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Tuesday, November 02, 2004

As you can see, I never did return to blogging the campaign after March 3, when Kerry essentially locked up the nomination. Now, it's Election Day, and I have no idea who is going to win. I thought that either Bush or Kerry would be winning right now, but they're going into election day tied. Elections this close are rare in modern American politics, and two close elections in a row are rarer still. In fact, I can't think of a recent example of two too-close-to-call elections in a row. The elections of 1960, 1968, and 1976 were pretty close in the popular vote, but they were all preceded and followed by landslides. This year, there are hopeful words on both sides suggesting that their candidate might win by a larger margin than the polls show, but I would be surprised by a popular vote difference of more than 3 points.

This has been a dirty campaign, with the Swift Boat Veterans ads as the lowest point. When everything is over and a winner is declared, I doubt that peace between the Bush and Kerry factions of the country will come easily. Even if the election ends with a clear victory for one candidate, it's unlikely that the country will be united. After all, even though Clinton won by sizable margins in 1992 and 1996, the Republican effort to destroy him was relentless. A President Kerry would be opposed just as bitterly as Clinton, if not more, and a re-elected President Bush would not suddenly win the hearts of the half of the country that wanted him out of office. No matter what happens, we're in for a rough four years.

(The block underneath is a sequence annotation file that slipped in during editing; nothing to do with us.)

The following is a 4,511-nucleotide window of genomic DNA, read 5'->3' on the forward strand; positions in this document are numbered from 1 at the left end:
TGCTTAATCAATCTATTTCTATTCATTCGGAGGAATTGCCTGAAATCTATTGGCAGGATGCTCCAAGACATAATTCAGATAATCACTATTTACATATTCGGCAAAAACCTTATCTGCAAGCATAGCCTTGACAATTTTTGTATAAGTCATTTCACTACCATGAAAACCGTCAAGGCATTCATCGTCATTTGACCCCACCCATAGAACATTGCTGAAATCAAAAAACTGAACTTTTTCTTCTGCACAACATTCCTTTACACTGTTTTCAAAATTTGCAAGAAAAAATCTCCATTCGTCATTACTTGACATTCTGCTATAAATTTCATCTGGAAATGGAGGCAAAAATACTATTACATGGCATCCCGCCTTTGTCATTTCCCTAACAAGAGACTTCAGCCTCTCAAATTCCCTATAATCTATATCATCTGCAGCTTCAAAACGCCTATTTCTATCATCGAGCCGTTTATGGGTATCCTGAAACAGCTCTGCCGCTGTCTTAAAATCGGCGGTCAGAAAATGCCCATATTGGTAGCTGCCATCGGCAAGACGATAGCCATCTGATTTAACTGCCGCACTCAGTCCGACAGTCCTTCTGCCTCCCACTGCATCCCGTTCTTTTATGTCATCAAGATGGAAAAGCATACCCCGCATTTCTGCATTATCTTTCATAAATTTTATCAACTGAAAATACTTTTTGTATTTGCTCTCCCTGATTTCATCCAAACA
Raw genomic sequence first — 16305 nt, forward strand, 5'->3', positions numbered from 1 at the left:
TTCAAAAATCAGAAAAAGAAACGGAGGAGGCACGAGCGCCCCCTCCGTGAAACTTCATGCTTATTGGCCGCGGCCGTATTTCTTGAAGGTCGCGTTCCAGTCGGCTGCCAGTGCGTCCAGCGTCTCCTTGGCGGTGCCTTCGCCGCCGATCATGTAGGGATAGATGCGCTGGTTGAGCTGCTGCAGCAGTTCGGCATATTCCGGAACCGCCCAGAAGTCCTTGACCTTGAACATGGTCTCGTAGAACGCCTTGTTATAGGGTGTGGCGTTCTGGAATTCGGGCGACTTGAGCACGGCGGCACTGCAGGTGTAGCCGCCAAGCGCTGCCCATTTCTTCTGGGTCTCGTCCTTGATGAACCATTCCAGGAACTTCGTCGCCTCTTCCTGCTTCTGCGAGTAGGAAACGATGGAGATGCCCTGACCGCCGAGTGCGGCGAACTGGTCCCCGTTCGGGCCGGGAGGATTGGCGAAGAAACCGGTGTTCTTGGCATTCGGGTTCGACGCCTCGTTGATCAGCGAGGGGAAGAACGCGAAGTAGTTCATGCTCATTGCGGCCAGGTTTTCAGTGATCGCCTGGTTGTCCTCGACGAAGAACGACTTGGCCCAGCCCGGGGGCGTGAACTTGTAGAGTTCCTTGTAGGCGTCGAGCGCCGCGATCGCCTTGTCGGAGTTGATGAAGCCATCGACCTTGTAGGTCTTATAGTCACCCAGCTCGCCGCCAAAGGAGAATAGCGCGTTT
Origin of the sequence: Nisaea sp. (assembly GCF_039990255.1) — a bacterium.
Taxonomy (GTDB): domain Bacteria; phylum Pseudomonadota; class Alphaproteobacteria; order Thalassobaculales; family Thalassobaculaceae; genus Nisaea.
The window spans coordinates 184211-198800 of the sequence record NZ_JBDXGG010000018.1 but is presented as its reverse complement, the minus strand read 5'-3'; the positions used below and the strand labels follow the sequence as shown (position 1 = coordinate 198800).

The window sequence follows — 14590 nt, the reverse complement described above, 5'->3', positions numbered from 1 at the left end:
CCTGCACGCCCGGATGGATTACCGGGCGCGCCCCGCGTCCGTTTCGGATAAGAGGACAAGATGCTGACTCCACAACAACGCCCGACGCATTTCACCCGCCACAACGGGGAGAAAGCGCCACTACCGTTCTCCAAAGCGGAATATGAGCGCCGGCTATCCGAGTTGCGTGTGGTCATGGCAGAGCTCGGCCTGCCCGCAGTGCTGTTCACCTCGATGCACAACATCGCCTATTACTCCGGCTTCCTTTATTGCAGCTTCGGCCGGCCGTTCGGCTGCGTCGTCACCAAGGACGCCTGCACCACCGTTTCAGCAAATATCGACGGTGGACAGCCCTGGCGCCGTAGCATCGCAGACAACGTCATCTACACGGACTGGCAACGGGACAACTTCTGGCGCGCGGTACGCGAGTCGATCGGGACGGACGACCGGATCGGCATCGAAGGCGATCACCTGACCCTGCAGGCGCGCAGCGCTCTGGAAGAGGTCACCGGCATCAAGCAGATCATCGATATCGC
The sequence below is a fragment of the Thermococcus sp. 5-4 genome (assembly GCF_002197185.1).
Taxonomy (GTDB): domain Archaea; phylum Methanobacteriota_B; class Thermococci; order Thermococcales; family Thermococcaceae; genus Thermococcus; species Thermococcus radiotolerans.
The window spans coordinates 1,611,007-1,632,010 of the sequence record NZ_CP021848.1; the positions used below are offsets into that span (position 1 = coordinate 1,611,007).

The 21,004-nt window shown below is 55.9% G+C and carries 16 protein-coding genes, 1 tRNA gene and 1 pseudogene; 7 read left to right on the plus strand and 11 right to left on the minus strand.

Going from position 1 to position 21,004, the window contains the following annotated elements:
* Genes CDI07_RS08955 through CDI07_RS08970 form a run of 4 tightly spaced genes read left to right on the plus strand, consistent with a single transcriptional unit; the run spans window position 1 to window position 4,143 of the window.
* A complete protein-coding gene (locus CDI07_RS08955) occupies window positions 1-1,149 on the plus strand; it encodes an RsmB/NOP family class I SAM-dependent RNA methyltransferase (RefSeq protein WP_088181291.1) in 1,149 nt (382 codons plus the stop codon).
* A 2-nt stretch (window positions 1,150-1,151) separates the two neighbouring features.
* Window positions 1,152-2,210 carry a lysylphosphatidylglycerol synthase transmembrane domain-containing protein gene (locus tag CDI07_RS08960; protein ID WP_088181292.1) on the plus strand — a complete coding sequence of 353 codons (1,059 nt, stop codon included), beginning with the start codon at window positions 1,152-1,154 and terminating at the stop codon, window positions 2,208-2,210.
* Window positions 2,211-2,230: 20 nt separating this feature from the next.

It might be slightly foolish of me to make a prediction, given the uncertainty of this election. Not even the "experts" and politics junkies agree on the result, so there's no reason for me to expect to have any special insight. But I'll make a guess anyway: I think that several factors favor a victory for Kerry. I think that his supporters are more motivated than Bush's, even though both sides are more motivated than in many previous elections. Early voting and new registrations in swing states seem to favor Kerry as well. If the conventional wisdom on undecided voters is correct (i.e. that they break for the challenger), then the tie in the polls will translate into a lead for Kerry. Finally, it seems like the momentum is in Kerry's favor, with small surges in many swing states and in the nationwide tracking polls. Nothing I'm saying here is earthshattering, and the factors I'm mentioning have been analyzed, refuted, and defended in far more detail on other sites than I could summarize here. I certainly would not stake any significant amount of money on this prediction. The Democratic turnout could be less than expected, or the Republican turnout greater, or the undecideds could break more for Bush than expected, or the voting and registration figures could be misleading, or the most recent polls could be completely off. Furthermore, faulty voting equipment, voter intimidation, and other dirty tricks could nullify or shift just enough votes to alter the election results, and the extent of this sort of thing is difficult to predict in advance. So my prediction could easily be proven wrong on Election Night (or later, if there are recounts or lawsuits).

I've noticed that the title of my blog somehow got cut off when I made a small modification to the template. I'm not sure what the issue is with that, because the title still appears in the template HTML. In any case, I'm probably not going to bother to track down the glitch. If you're reading this, you probably know that this is (was) the Campaign 2004 News Blog (perhaps more appropriately titled the Primary 2004 News Blog). This might be my last post, depending on whether I feel like I have anything to add on Election Night. Like most of you, I'll be glued to the television no matter what.

--Posted at 1:53 AM |
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